Images of African Rituals


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African dancers from Benin performing in 2008 < >
Carol Beckwith and Angela Fisher youtube on African rituals; look at the intro and then follow some of the links
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In West Africa, as in contemporary America, social gatherings included rituals of friendship and welcome.
Okonkwo always greeted his guests, especially the elders who came to call on him (or discipline him)
by breaking a kola nut and offering palm wine. The tree that bears the kola nut is native to west Africa.
The nut is a mild stimulant, "has a bitter flavor and contains caffeine. It is chewed...[and]...often used
ceremonially...or presented to guests" ("Kola nut"). It was an integral part of sacred rites, used
in naming ceremonies, weddings, coming-of-age celebrations, and funerals.

image source < http://en/wikipedia/wiki/Kola_nut >

As you know from the African art images and from Things Fall Apart, ritual played and plays an important role in African social and cultural life. Similarly to the West, both boys and girls go through rites of passage, either individually or as a group, that mark their "coming of age" or achievement of adulthood. Rites and ceremonies also accompany courtship and marriage, seasonal events, and death. Below are some descriptions and images of African customs or rites of passage. Consider, as you view the pictures, not how exotic they are, but the elements of commonallity with the western customs that accompany coming of age, marriage, death. The graphics and narrative come from Cultures on the Edge. All of the photographs were taken by Carol Beckwith and Angela Fisher. As the images and much of the textual information are under copyright protection, these pages may only be viewed and used for an "in-house" Castilleja assignment.

Coming of Age

The young Ndebele girl in the graphic to your right wears bead rolls and a tasseled apron that she will discard when she is initiated into adulthood. The Ndebele people are descended from and related to the Bantu-speakers who spread all over Africa from the area of present day Cameroon in a millennia long migration, made possible by their "farmer power," iron technology, and development of social and political hierarchies. The Ndebele live in present-day South Africa and Botswana. Did you see anything like this at the Cantor?

Follow youtube link as Zulu narrator explains the outfits worn by young women, and preparation for marriage
he also explains the role of cattle/bridewealth
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Zulu wedding dance (you can see in both of these excerpts how African ritual is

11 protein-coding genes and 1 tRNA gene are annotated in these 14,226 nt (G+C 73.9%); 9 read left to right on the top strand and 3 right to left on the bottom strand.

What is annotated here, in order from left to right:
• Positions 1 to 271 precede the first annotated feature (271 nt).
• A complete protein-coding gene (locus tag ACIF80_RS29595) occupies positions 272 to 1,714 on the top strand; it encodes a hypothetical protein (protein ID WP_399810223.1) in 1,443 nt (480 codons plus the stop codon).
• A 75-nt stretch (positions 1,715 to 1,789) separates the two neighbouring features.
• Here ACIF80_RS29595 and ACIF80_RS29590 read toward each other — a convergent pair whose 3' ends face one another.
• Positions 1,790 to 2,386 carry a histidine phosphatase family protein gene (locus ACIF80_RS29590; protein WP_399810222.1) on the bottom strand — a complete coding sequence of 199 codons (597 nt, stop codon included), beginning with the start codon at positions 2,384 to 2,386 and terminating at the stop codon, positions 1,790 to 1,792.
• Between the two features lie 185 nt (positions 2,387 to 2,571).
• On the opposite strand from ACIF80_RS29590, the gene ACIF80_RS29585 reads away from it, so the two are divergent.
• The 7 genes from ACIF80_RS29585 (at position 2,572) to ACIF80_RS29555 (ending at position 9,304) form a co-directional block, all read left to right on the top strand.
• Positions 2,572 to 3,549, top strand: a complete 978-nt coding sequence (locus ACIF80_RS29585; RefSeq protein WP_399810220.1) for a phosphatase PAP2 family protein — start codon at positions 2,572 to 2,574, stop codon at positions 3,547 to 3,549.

now geared to and for the tourist trade

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These Kroba girls from Ghana are on their way, with their "ritual mothers," to bathe in a nearby river in a ritual of purification where they will be cleansed in body and spirit. Kroba girls are not required either to go into lengthy isolation as part of their intiation or to experience female circumcision.

The Maasai and Samburu--People of Present Day Kenya and Tanzania

The proud Maasai people of Kenya and Tanzania are primarily herders and pastorialists. Their physical structure is tall and lean, as you may have seen in the [terrible] movie, The Air Up There, starring Kevin Bacon. While adhering to their traditional lifestyle, many Maasai and Samburu people have bought into Kenya's and Tanzania's thriving tourist trade by performing traditional dances and ceremonies at the popular "safari tent camps" of the Serengeti and Maasai Mara grasslands. Swahili, a language composed of elements of Arabic and Bantu, is the common tongue in much of East Africa. To the right, a Maasai bride prepares to leave her family and join that of her husband. Tradition says that if she looks back, she will be turned to stone. Any Western connection or resonance here?
Maasai and Samburu boys and girls participate in "coming of age" rituals-- ceremonies recognizing and honoring the onset of puberty. The boy is having his head shaved as part of the ritual. Both boys and girls go through ritual purification as part of the ceremonial entrance to adulthood.

Follow youtube link for Maasai warrior rite of passage

Please skip the obnoxious commercial at the beginning (about 25 seconds)
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The Samburu are related to the Maasai;
National Geographic provides insight into the male coming of age ritual

this clip offers insights into the ceremony, performed for David's age set;
David honors his mother and begins a life separate from his family.
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One of the rites of passage formerly required of Maasai boys in their achievement of
adulthood and warrior status was to kill a lion. The government of Tanzania
no longer allows this practice. Watch clip

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Robin Wiszowaty, author of My Maasai Life, introduces herself on youtube
and explains her decision to live among the Maasai; she came to speak
to C&C classes in 2010.


As noted above, Maasai boys have their heads shaved in preparation for their "ordeal" with other members of their "age set." After their circumcision, they prove their manhood by going alone on a hunt, armed only with a spear or club, with the expectation of killing a lion. Sabore--a Maasai warrior--told us that actually they go "into the bush" on the lion hunt with their age mates. The "hats" that these young men are wearing were made from the lion's mane by their mothers.